Scientists Could Soon Predict Volcanic Eruptions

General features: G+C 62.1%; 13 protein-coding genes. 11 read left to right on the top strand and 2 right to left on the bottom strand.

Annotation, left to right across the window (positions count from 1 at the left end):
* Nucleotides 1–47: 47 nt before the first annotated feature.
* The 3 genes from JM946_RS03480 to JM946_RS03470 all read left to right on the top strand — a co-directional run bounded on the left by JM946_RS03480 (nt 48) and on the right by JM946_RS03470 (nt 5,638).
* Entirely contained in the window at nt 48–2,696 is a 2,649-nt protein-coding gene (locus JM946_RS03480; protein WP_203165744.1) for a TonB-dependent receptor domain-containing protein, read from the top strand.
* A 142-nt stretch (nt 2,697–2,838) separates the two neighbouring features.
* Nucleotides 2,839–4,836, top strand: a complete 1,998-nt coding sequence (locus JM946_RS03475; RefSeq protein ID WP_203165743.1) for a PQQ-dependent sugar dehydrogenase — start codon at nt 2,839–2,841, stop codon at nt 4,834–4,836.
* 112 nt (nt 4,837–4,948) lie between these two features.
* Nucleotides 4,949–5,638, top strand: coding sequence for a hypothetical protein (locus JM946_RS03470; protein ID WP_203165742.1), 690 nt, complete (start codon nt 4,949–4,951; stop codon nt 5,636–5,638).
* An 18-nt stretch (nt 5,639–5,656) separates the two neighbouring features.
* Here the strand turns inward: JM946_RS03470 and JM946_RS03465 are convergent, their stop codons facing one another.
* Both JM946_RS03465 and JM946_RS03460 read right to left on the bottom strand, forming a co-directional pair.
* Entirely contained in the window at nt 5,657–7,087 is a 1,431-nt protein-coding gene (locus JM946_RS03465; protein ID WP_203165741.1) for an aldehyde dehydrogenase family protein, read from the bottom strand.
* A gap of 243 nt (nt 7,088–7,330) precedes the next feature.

The average month sees about 40 volcanic eruptions worldwide. It’s possible to predict many eruptions days, even weeks before they happen, but that requires constant monitoring of volcanoes and careful analysis of years’ worth of data to understand how particular volcanoes work. Neither of those is a particularly easy task, but the benefits to having advance warning of when an eruption occur can be enormous. That’s why geologists working on behalf of the Deep Carbon Observatory are clambering up 15 of the 150 most active volcanoes on the planet to install state-of-the-art monitoring equipment. These new monitors make use of recent discoveries in how the ratios of the gases carbon dioxide and sulfur dioxide change in the hours before an eruption. Getting a better understanding of just how those gas variations work and how accurately they can predict future eruptions could go a long way toward geologists being able to forecast when a volcano is going to blow. All this new data joins what’s already available on the Smithsonian Institution’s recently launched E3 App, which compiles data from the Smithsonian’s Global Volcanism Program and the United States Geological Survey to provide an interactive guide to the last 50 years of volcanic eruptions. The app isn’t just for geologists to go hunting for patterns – you’re also invited to play around with the app and see what you can find in all the data.